Beverages that Singaporeans drink on a day-to-day basis hold an important place in their hearts, so much so that we have created rather special names for each of them. Here are some local drinks with interesting meanings behind their names.
The chocolate malt beverage with skimmed milk is fondly called “tak kiu”, which means “kick ball” in the Hokkien dialect, by many local stallholders. The nickname arose from the soccer player image on the original Milo tins. Although many different types of athletes are now promoted on Milo products, Singaporeans craving for this all-time favourite drink can still use the nickname when ordering at local coffeeshops and food courts.
Chilled soya bean milk with Chinese mesona stems and leaves processed into Grass Jelly cubes make a wonderfully refreshing drink on a hot day. The beverage adopted its nickname from the late King of Pop, whose renowned song “Black or White” is reminiscent of the drink’s monochromatic colours.
Cousins of the plain Milo, Milo Dinosaur is essentially iced Milo topped with a heapful of undissolved Milo powder, while Milo Godzilla is Milo Dinosaur with an additional scoop of vanilla ice cream. The given names attribute to the fact that these beverages are usually served in very large mugs, sometimes almost bigger than typical beer mugs. That being said, these beverages are so decadent that you need not be thirsty or craving for Milo to finish them! Milo Dinosaur was supposedly invented by A&A Muslim Restaurant at Sembawang Road.
While the names of Teh Cino and Kopi Cino seem to be inspired by the Italian beverage Cappucino, their method of preparation is not exactly similar to the latter. The difference is that for Cappucino, espresso coffee is added first as the bottom layer before the top layers of steamed and foamed milk, whereas for Kopi Cino and Teh Cino, hot condensed milk and water is poured first into the cup before coffee or tea is added carefully. In fact, the appearance of having two layers – milk at the bottom and teh or coffee on top – makes Teh Cino and Kopi Cino more similar to the beverage Macchiato. The one thing that Cappucino, Teh Cino and Kopi Cino may have in common is the relatively large proportion of frothy foamed milk used. In the case of our local drinks, hot milk is “pulled” like Teh Tarik from tin mugs to create the foamed milk.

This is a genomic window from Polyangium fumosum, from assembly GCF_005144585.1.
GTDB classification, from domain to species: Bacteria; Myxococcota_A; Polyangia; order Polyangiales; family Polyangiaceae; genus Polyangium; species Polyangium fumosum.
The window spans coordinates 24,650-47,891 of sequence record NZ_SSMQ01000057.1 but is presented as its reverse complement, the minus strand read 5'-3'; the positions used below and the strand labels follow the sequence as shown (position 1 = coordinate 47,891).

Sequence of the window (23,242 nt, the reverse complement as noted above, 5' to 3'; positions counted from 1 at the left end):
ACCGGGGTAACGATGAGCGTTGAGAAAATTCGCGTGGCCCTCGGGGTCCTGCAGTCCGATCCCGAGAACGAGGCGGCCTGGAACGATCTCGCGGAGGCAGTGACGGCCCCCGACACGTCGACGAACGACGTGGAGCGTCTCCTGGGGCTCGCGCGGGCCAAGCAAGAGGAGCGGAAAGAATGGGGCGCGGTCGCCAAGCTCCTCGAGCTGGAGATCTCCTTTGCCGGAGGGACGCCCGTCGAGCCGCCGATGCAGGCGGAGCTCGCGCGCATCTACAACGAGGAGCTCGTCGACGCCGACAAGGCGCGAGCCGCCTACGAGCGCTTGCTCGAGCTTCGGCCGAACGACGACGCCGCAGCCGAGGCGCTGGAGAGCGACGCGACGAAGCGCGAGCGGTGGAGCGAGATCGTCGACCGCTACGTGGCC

Contrary to popular belief, the ‘C’ in Teh C stands for ‘Carnation’, a popular brand of evaporated milk, which does not contain sugar. Because there is no sweetener in this tea, Teh C usually contains an added amount of sugar, which can be adjusted according to preference, unlike ordinary Teh, which is tea with condensed milk that already contains a fixed and high amount of sugar.
If you enjoy dark lager, then a good old bottle of Guinness would do the trick. The alcoholic beverage is also called ‘Black Dog’ or ‘Orh Gao’ and sometimes ‘Red Tongued Dog’ or ‘Ang Ji Gao’ in Singapore, because old Guinness bottle labels portrayed a black dog with a red tongue, the mascot of the local Guinness stout distributor. So much so that in 2018, Singapore celebrated the Lunar New Year of the Dog by selling Guinness beer with the Black Dog packaging.
Kickapoo is a carbonated citrus-flavoured drink with a moniker ‘Kup Poh’, meaning frog. It is no wonder since Kickapoo is pronounced similarly to the moniker, and the drink is usually packaged in green like an amphibian.
If you haven't noticed, Iced Lemon Tea rhymes with ‘Clementi’, a neighbourhood and MRT station in the west of Singapore. It has no particular association to the residential area, though you may earn the respect of drink stallholders and be treated to a good cup of iced lemon tea.
What better way to end a greasy meal with a hot cup of Chinese tea? Otherwise known as ‘Diao Yu’, which means ‘fishing’ in Chinese, the beverage’s codeword is warranted by the similar freelining action we make when steeping a tea bag in the cup. In Singapore, there are mainly three types of Chinese tea served, namely Jasmine, Iron Buddha Oolong and Pu’er.